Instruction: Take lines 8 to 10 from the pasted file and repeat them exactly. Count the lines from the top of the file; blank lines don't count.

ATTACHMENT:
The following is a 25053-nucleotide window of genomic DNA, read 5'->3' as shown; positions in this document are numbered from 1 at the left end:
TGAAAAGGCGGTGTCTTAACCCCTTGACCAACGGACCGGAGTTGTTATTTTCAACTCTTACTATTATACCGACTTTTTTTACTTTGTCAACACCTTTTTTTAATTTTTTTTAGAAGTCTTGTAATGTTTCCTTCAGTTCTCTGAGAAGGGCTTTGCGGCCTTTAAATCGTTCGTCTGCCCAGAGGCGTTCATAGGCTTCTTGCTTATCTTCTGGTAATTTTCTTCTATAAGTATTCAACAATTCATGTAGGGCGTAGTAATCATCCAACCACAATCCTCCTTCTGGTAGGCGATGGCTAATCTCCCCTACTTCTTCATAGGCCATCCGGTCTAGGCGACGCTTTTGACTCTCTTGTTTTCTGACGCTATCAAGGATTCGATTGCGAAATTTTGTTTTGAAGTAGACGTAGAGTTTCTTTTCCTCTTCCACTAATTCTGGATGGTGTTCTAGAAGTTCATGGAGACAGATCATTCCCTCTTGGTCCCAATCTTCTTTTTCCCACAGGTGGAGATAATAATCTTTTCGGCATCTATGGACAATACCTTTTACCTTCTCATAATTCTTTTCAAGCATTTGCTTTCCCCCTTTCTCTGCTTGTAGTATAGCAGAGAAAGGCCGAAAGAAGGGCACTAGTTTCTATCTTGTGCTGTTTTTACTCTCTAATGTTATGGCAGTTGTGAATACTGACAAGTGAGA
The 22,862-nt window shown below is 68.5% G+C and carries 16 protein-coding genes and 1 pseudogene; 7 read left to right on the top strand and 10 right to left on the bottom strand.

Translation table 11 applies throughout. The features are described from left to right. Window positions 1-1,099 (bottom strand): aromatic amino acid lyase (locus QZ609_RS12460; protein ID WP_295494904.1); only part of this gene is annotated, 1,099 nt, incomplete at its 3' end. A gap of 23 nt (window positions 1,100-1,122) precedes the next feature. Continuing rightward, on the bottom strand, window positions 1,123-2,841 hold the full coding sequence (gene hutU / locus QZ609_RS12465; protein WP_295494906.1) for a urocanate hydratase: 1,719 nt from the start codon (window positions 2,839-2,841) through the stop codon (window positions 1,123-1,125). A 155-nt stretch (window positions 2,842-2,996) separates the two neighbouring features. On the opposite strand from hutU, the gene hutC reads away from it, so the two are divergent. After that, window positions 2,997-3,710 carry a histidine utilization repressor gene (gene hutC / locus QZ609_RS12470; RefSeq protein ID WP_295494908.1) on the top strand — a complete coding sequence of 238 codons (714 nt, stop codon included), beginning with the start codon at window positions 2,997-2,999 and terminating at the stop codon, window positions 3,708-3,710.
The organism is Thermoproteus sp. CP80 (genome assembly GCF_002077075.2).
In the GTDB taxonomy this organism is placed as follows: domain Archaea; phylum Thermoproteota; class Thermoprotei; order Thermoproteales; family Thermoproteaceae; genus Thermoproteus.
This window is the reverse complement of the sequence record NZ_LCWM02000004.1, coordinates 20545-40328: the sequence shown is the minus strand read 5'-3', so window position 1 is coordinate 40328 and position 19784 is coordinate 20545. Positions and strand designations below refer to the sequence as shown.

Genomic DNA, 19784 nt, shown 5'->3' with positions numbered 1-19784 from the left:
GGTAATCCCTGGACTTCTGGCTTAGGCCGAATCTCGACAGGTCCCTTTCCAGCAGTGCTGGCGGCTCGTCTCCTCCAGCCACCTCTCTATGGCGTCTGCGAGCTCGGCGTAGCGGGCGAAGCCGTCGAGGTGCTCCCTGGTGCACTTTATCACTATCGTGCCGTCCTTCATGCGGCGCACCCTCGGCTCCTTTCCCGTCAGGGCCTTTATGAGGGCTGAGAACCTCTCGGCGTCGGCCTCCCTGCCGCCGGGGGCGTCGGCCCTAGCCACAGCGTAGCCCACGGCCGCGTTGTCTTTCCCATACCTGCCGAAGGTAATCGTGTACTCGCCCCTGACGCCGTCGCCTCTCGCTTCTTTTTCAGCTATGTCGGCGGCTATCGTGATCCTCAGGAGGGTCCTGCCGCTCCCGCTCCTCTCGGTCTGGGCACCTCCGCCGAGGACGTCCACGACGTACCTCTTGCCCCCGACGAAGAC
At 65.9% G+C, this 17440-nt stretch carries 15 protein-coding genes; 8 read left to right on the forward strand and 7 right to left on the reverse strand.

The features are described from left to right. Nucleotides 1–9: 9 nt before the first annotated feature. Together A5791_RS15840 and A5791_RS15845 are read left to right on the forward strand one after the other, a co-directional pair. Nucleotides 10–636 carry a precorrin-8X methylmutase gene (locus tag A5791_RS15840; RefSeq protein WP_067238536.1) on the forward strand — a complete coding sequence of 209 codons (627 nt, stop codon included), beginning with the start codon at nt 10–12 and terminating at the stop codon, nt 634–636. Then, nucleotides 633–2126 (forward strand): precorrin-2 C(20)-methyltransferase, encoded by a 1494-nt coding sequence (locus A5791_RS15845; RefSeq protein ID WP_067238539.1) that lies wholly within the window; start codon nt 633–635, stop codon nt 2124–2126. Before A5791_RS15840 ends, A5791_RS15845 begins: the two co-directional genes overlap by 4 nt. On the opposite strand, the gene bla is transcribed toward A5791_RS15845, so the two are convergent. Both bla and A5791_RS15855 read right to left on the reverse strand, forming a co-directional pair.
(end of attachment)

Genomic DNA, 19784 nt, shown 5'->3' with positions numbered 1-19784 from the left:
GGTAATCCCTGGACTTCTGGCTTAGGCCGAATCTCGACAGGTCCCTTTCCAGCAGTGCTGGCGGCTCGTCTCCTCCAGCCACCTCTCTATGGCGTCTGCGAGCTCGGCGTAGCGGGCGAAGCCGTCGAGGTGCTCCCTGGTGCACTTTATCACTATCGTGCCGTCCTTCATGCGGCGCACCCTCGGCTCCTTTCCCGTCAGGGCCTTTATGAGGGCTGAGAACCTCTCGGCGTCGGCCTCCCTGCCGCCGGGGGCGTCGGCCCTAGCCACAGCGTAGCCCACGGCCGCGTTGTCTTTCCCATACCTGCCGAAGGTAATCGTGTACTCGCCCCTGACGCCGTCGCCTCTCGCTTCTTTTTCAGCTATGTCGGCGGCTATCGTGATCCTCAGGAGGGTCCTGCCGCTCCCGCTCCTCTCGGTCTGGGCACCTCCGCCGAGGACGTCCACGACGTACCTCTTGCCCCCGACGAAGAC
At 65.9% G+C, this 17440-nt stretch carries 15 protein-coding genes; 8 read left to right on the forward strand and 7 right to left on the reverse strand.